The homogeneity of fragrances in the marketplace is markedly poignant, especially lately. If you have shopped for perfume yourself (and who hasn't) you have surely noted it, despairing at the lack of what could be different enough to jolt your senses into a eureka moment. It seldom happens. If you have followed out Twin Peaks articles comparing smell alike perfumes you are equipped with solid argumentative aces. Back in 2008 I had devoted space into why it's so difficult to protect a perfume formula as a unique intellectual property with all rights stemming from this and why formulae are copied, more or less.
There are reasons however that are increasingly more relevant than just the historical explanations or the "shooting" of the scent juice that goes on behind closed doors. Those reasons have to do with both marketing research and with chemical intricacies going on in the laboratory. Let's take them one by one.
How Perfume Marketing Tests Work
Modern perfume development for the mainstream invariably involves focus groups. Each perfume "draft" is presented to a randomly chosen public segment, stratified according to their social status. But they are not presented with the draft free to comment on it the way an evaluator works. There is no free association or technical comments, if only because there is no specific knowledge of how to go about the latter and the former would be practically useless and highly individualized anyway. Instead people are presented with a couple of fragrance "mods" juxtaposed with a benchmark perfume that has been performing very well in the market for some time (an Angel, a Tresor, a Dior J'Adore, a Cool Water...). They fill out a predefined questionnaire which will further dictate the twists in the formula that the evaluators will demand of the perfumer. This is why best-selling/popular perfume lists based on market research are somewhat skewed to begin with, exactly because they commence with certain givens within the parameters of which the subjects are allowed to move. This is why so many fragrances smell like tiny variations of the exact same design.
And because time and financial pressures are huge, often the direction of the perfume (the "brief") is given not to one team headed by a single perfumer, but to many, in different companies. If each of them modifies a small part of the whole, then more than one perfumer takes credit for the finished product. This is you end up with not knowing who masterminded what, which in a way devalues the artistic authorship.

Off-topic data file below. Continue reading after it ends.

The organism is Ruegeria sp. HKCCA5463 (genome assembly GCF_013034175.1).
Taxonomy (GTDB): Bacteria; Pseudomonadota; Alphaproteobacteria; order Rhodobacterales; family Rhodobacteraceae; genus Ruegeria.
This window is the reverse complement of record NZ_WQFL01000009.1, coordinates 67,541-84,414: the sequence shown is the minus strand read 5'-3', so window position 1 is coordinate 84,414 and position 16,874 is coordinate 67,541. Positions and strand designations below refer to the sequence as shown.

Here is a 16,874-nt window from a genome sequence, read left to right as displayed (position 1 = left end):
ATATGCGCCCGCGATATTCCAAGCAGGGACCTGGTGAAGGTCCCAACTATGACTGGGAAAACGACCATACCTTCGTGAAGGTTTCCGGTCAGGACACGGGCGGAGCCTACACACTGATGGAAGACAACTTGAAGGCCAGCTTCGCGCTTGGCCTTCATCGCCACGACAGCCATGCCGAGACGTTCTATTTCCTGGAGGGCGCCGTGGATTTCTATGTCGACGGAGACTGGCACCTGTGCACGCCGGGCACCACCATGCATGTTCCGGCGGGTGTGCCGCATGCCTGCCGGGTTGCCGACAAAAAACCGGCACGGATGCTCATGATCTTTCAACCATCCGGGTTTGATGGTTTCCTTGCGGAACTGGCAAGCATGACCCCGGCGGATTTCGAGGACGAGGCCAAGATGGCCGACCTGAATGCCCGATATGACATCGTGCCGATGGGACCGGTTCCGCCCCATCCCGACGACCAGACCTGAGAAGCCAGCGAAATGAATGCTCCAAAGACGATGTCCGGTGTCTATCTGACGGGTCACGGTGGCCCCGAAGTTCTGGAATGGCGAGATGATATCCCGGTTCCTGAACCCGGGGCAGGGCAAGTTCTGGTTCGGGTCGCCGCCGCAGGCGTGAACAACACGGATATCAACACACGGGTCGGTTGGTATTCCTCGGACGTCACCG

The Ubiquitousness of the Same Raw Materials
One can complain about the endless tirade of pink pepper or oud in the listed "notes" of any given perfume press release, but the truth is that the notes list bears little resemblance to what actually goes inside the perfume formula ingredients-wise. Basically no more than 20 manufactured raw materials (natural-identical or synthesized anew) get recycled endlessly. These include citronellol, phenyl ethyl alcohol, hedione, heliotropine, ionone, methyl ionone, hydroxycitronellal (despite the IFRA reductions it can still be used in very small amounts), coumarin (ditto), Lilial, salicylates, patchouli, Iso-E Super, synthetic sandalwood, vanillin, synthetic musks, and ambroxan. They potentially have the ability to build diverse "effects" when put into context, but the reason they're preferred has to do with two very important reasons.
One is their unchanging nature; they are stable, technically dependable materials, linear, practical and always of the same quality standards (unlike the wavering quality of natural materials or less stabilized ones which are making their way out of the perfumer's palette as we speak). Therefore they're produced in gigantic quantities and supply dictates usage. They have effectively become perfumers' currency.
Not only that, but the vast supply and subsequent widespread use means that the public has been accustomed to them via familiarization; and familiarization, in matters so inextricably tied to memory and emotion as smell is, means that the public seeks them out again and again.
A vicious circle exacerbated by the avalanche rhythm of fragrance releases in the last decade.